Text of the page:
A DANGEROUS new malware targeting Android devices has been detected by cybersecurity researchers.
In 2021, researchers discovered a malware called ERMAC attacking Android devices.
Now, cybersecurity experts from ESET have discovered that a new version of the banking Trojan – dubbed ERMAC 2.0 – is active.
The malware targets Android devices via 467 apps that steal user credentials and banking information.
ERMAC 2.0 does this by posing as popular and genuine apps according to cybersecurity experts.
Cyble Research Labs also found that threat actors can rent the malware for a whopping $5,000 a month.
ERMAC 1.0, officially discovered in August 2021, used 378 apps and was rented for $3,000 per month.
“We have observed the ERMAC 2.0 being deployed via fake websites,” Cyble Labs noted in a blog post.
The experts added that EMRAC 2.0 is also proliferated using fake browser update sites.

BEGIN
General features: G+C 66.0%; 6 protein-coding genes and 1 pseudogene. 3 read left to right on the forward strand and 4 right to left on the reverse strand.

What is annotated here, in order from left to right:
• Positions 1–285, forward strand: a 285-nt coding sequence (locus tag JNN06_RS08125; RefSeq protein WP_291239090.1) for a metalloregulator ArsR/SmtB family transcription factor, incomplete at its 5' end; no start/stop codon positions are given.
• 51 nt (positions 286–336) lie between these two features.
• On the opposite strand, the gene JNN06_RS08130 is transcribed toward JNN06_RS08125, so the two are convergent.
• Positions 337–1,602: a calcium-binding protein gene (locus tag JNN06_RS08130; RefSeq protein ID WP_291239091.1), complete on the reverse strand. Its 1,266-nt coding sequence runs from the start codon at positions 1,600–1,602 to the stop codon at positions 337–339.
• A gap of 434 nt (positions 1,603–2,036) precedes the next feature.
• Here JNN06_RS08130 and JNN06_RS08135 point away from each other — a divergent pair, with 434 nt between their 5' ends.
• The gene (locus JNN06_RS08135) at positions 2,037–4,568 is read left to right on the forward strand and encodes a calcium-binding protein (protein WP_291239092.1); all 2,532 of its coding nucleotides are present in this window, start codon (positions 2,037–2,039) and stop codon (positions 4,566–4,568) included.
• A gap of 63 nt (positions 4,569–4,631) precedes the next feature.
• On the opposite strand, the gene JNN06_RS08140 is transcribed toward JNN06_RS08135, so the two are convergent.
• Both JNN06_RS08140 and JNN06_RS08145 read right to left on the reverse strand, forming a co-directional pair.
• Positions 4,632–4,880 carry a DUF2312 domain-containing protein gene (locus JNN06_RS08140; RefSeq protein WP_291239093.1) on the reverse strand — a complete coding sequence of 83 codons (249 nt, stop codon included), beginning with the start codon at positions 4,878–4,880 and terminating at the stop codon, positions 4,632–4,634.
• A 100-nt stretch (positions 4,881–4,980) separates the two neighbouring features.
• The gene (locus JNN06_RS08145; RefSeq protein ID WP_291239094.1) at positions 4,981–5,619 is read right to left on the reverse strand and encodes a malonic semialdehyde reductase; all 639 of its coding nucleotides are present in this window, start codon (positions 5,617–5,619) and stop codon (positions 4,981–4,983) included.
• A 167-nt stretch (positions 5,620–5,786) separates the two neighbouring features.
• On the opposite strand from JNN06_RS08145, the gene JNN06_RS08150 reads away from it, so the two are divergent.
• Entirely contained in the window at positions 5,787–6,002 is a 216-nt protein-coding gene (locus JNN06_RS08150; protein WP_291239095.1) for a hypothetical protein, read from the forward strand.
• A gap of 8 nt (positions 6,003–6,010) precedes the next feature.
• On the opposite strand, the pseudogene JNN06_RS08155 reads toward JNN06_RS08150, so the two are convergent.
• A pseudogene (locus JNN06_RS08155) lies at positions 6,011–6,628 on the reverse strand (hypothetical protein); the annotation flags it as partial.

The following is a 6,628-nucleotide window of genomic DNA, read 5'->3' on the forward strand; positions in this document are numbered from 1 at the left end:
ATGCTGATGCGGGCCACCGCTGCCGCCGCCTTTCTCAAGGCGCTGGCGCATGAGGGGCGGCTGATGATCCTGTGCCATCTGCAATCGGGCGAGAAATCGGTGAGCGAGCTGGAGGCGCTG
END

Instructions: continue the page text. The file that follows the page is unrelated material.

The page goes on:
How does it work?
Once someone installs ERMAC 2.0 via a rogue app, the malware requests up to 43 permissions from their device.
If these permissions are granted, the attackers can take complete control of a victim’s device.
Other permissions can give the hacker SMS access, contacts access, system alert window creation, audio recording, or full read and write access to the storage.
Certain permissions can also create a list of apps installed on the victim’s device and share that data with the hacker’s C2 server, according to Tech Radar.
This can lead to a complex phishing scheme that collects the user’s data when they try to log into the affected app.
Some phishing sites used to trick victims include banking applications such as Japan’s Bitbank, India’s IDBI Bank, Australia’s Greater Bank and Boston-based Santander Bank, per Phone Arena.
How to protect yourself
Several restrictions imposed on abuse of the Accessibility Service protect devices running Android 11 and 12, according to BleepingComputer.
However, users are still advised not to download apps from outside of the Google Play Store.
Even if an app is in Google’s Play Store, users should be mindful of its legitimacy.
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https://www.the-sun.com/tech/5429911/android-warning-billions-malware-passwords/ Android alerts BILLIONS as malware that STEALS your passwords is recognized as ‘more dangerous’